Police in Tunisia accused of excessive force against protesters
One man has died and hundreds arrested during several weeks of protests for social and economic justice in Tunisia.
Haykel Rachdi died in January from a major head injury following police contact, and many others have alleged being beaten by police officers during the protests. Other accusations include excessive use of tear gas by police, arrests of peaceful protesters and a lack of access to lawyers.
Tunisia is currently under curfew from 8pm to 5am, but human rights groups have argued that political expression must not fall victim to the public health regulations.
Prime minister Hichem Mechichi said in January that the police had been acting “professionally”, despite widespread reports of violence against demonstrators.
Ten years after mass protests brought down the government of Zine El Abidine Ben Ali in January 2011, demonstrations erupted once more across the country, as many Tunisians say life has not improved for them since the advent of democracy.
The recent protests, held during the coronavirus pandemic, began on 15 January, sparked this time by a Facebook video showing police harassment of a shepherd in Siliana. They spread across the country from Kesserine to Sidi Bouzid, Bizerte, Tebourba, Sousse and then to poorer neighbourhoods in Tunis.
No single group is responsible for organising the protests, but many participants are calling for police powers to be curbed, the resignation of the government and an end to corruption.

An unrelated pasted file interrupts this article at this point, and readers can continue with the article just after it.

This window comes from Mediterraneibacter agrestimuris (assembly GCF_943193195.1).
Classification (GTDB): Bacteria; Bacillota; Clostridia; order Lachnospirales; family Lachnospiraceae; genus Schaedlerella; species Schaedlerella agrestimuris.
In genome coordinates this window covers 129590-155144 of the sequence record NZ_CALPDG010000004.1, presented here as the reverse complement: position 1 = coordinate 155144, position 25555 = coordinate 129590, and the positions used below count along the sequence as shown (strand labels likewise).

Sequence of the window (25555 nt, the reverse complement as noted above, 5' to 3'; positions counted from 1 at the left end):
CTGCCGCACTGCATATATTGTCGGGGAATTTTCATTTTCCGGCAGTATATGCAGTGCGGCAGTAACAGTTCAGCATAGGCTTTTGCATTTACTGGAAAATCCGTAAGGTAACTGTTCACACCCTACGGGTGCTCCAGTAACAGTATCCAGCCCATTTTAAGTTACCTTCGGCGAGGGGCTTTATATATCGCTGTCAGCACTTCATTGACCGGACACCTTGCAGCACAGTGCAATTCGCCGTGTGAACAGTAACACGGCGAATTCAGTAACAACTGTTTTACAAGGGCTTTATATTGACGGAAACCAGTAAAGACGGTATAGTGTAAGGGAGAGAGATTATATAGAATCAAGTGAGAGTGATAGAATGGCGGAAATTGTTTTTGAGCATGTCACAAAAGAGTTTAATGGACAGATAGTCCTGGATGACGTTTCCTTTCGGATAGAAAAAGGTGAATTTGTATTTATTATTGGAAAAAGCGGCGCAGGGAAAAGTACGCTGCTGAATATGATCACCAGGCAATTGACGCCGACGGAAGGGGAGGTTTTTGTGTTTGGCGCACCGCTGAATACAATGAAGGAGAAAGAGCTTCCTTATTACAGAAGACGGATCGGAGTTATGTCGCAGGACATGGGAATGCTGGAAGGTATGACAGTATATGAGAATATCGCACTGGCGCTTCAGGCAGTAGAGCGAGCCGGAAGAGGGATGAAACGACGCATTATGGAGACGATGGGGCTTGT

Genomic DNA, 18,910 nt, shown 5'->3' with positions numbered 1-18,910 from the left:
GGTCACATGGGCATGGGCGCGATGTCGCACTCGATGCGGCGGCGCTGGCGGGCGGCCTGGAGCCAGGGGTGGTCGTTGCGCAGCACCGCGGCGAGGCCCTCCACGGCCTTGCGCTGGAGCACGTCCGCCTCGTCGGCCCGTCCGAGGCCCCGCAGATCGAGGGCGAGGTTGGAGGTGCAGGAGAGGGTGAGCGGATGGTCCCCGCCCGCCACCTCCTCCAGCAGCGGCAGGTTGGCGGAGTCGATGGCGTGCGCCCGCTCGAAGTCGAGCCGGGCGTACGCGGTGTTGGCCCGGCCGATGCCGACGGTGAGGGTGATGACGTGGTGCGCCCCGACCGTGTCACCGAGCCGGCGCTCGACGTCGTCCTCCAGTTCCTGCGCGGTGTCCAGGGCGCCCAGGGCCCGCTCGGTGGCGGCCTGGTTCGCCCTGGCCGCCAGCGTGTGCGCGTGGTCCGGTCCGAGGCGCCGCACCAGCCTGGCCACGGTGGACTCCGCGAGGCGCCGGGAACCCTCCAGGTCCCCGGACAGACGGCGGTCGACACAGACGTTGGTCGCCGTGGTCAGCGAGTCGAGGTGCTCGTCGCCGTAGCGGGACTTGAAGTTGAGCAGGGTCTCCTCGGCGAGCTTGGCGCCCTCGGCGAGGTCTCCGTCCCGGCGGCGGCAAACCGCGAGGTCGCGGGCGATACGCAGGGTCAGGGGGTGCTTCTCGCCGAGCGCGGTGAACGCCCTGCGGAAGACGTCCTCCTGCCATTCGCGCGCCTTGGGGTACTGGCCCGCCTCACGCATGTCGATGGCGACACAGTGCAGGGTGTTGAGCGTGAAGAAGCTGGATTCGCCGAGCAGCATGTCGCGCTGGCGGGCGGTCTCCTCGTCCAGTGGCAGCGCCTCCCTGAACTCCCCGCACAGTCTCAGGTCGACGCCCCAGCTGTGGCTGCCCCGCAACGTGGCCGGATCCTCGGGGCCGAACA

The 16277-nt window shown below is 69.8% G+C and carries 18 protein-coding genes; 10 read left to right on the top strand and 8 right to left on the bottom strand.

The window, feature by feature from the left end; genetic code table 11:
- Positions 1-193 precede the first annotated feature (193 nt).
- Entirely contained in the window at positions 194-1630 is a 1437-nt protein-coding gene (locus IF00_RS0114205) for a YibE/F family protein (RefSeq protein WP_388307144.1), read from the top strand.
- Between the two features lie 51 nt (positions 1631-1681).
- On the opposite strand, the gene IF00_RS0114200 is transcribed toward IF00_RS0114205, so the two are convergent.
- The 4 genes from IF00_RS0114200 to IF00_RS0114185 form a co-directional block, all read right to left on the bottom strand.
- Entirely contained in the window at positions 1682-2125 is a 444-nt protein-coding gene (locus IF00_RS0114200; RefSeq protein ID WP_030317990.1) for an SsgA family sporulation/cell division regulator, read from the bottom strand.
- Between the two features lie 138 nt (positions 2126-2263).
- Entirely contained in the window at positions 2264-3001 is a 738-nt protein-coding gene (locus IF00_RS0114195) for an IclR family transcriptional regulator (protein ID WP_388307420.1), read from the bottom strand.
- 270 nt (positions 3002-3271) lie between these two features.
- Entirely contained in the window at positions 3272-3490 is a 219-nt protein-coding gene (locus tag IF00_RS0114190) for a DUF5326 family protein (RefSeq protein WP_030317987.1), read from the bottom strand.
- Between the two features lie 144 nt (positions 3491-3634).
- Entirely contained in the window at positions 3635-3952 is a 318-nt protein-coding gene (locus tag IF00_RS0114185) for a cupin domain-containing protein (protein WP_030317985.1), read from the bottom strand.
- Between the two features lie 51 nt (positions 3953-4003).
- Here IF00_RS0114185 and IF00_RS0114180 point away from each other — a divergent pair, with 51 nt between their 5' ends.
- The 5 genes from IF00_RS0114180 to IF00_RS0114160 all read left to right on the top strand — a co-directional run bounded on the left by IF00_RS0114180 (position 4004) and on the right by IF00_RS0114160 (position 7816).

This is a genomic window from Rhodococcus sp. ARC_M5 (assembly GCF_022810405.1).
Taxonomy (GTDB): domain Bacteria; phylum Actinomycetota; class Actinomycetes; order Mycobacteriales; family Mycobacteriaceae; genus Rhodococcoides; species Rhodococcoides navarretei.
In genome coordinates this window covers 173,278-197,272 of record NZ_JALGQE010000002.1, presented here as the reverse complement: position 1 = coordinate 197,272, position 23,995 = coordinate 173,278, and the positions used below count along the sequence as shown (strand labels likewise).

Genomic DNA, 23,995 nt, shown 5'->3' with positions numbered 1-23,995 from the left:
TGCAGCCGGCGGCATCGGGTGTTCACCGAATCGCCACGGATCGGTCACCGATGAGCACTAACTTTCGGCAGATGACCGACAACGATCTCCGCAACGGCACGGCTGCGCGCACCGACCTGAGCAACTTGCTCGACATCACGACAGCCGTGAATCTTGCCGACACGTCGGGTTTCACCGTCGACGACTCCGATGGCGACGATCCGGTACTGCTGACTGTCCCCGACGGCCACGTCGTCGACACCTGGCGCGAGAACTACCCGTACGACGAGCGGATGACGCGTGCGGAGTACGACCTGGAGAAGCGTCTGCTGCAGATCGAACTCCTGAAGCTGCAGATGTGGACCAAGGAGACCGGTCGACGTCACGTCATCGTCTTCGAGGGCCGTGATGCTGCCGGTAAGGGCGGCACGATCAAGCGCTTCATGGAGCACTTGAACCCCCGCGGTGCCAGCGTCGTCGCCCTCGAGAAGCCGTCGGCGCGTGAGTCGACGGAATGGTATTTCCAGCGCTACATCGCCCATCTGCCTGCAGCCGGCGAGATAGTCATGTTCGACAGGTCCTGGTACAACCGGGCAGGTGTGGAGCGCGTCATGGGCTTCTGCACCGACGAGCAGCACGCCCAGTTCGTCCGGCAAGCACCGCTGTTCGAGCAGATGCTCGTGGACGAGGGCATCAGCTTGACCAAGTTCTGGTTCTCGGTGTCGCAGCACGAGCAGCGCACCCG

Several journalists have also reported being harassed by police while covering the protests, raising concerns that police behaviour seen during the authoritarian regime of Ben Ali was returning to post-revolution Tunisia.
Police have been accused of using batons to attack protesters and for using tear gas on housing in areas where residents had joined the actions. Alleged protesters as young as 13 years old have so far been arrested. Many detainees reported that they were forced to sign statements written by police.
Haykel Rachdi, a 21-year-old student, died after being struck by a police tear gas canister during a protest. Rachdi’s associates said that even during the funeral, police fired tear gas into those in attendance. Eye-witnesses have claimed that as soon as the funeral procession began, canisters were shot at mourners’ arms and legs by police from 60 law enforcement vehicles at the scene.
Another man, Ahmed Ghram, a 25-year-old philosophy student, was arrested at his family home in Tunis on January 17. He was detained after posting Facebook comments critical of police repression and government corruption.